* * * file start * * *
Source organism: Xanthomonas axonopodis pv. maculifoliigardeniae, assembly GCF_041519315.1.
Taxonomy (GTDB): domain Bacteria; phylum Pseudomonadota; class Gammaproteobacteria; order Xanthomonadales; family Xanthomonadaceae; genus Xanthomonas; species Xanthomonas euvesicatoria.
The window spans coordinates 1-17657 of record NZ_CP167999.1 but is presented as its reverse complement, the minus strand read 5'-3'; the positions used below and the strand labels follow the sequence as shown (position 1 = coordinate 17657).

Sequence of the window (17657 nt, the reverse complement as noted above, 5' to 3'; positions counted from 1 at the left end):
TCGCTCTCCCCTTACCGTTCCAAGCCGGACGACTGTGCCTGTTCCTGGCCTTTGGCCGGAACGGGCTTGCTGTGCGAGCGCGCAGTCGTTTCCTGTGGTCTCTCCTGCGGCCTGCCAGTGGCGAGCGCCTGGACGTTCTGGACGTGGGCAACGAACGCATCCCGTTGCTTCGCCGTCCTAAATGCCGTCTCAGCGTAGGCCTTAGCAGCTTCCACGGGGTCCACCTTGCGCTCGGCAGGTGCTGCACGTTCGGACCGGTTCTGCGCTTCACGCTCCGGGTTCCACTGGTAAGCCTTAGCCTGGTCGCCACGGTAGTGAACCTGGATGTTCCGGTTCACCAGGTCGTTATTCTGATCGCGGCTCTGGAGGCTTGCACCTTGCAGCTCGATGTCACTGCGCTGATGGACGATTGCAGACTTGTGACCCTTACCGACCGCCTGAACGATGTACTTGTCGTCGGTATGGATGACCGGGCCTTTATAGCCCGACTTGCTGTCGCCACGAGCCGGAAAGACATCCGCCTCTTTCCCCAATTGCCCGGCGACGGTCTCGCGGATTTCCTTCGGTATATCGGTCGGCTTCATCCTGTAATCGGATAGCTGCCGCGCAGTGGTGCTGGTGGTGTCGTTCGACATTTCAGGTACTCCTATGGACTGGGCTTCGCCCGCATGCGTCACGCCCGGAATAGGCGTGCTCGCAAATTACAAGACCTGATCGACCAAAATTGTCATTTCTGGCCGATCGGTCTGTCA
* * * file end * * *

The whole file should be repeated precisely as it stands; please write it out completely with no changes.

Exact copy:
Source organism: Xanthomonas axonopodis pv. maculifoliigardeniae, assembly GCF_041519315.1.
Taxonomy (GTDB): domain Bacteria; phylum Pseudomonadota; class Gammaproteobacteria; order Xanthomonadales; family Xanthomonadaceae; genus Xanthomonas; species Xanthomonas euvesicatoria.
The window spans coordinates 1-17657 of record NZ_CP167999.1 but is presented as its reverse complement, the minus strand read 5'-3'; the positions used below and the strand labels follow the sequence as shown (position 1 = coordinate 17657).

Sequence of the window (17657 nt, the reverse complement as noted above, 5' to 3'; positions counted from 1 at the left end):
TCGCTCTCCCCTTACCGTTCCAAGCCGGACGACTGTGCCTGTTCCTGGCCTTTGGCCGGAACGGGCTTGCTGTGCGAGCGCGCAGTCGTTTCCTGTGGTCTCTCCTGCGGCCTGCCAGTGGCGAGCGCCTGGACGTTCTGGACGTGGGCAACGAACGCATCCCGTTGCTTCGCCGTCCTAAATGCCGTCTCAGCGTAGGCCTTAGCAGCTTCCACGGGGTCCACCTTGCGCTCGGCAGGTGCTGCACGTTCGGACCGGTTCTGCGCTTCACGCTCCGGGTTCCACTGGTAAGCCTTAGCCTGGTCGCCACGGTAGTGAACCTGGATGTTCCGGTTCACCAGGTCGTTATTCTGATCGCGGCTCTGGAGGCTTGCACCTTGCAGCTCGATGTCACTGCGCTGATGGACGATTGCAGACTTGTGACCCTTACCGACCGCCTGAACGATGTACTTGTCGTCGGTATGGATGACCGGGCCTTTATAGCCCGACTTGCTGTCGCCACGAGCCGGAAAGACATCCGCCTCTTTCCCCAATTGCCCGGCGACGGTCTCGCGGATTTCCTTCGGTATATCGGTCGGCTTCATCCTGTAATCGGATAGCTGCCGCGCAGTGGTGCTGGTGGTGTCGTTCGACATTTCAGGTACTCCTATGGACTGGGCTTCGCCCGCATGCGTCACGCCCGGAATAGGCGTGCTCGCAAATTACAAGACCTGATCGACCAAAATTGTCATTTCTGGCCGATCGGTCTGTCA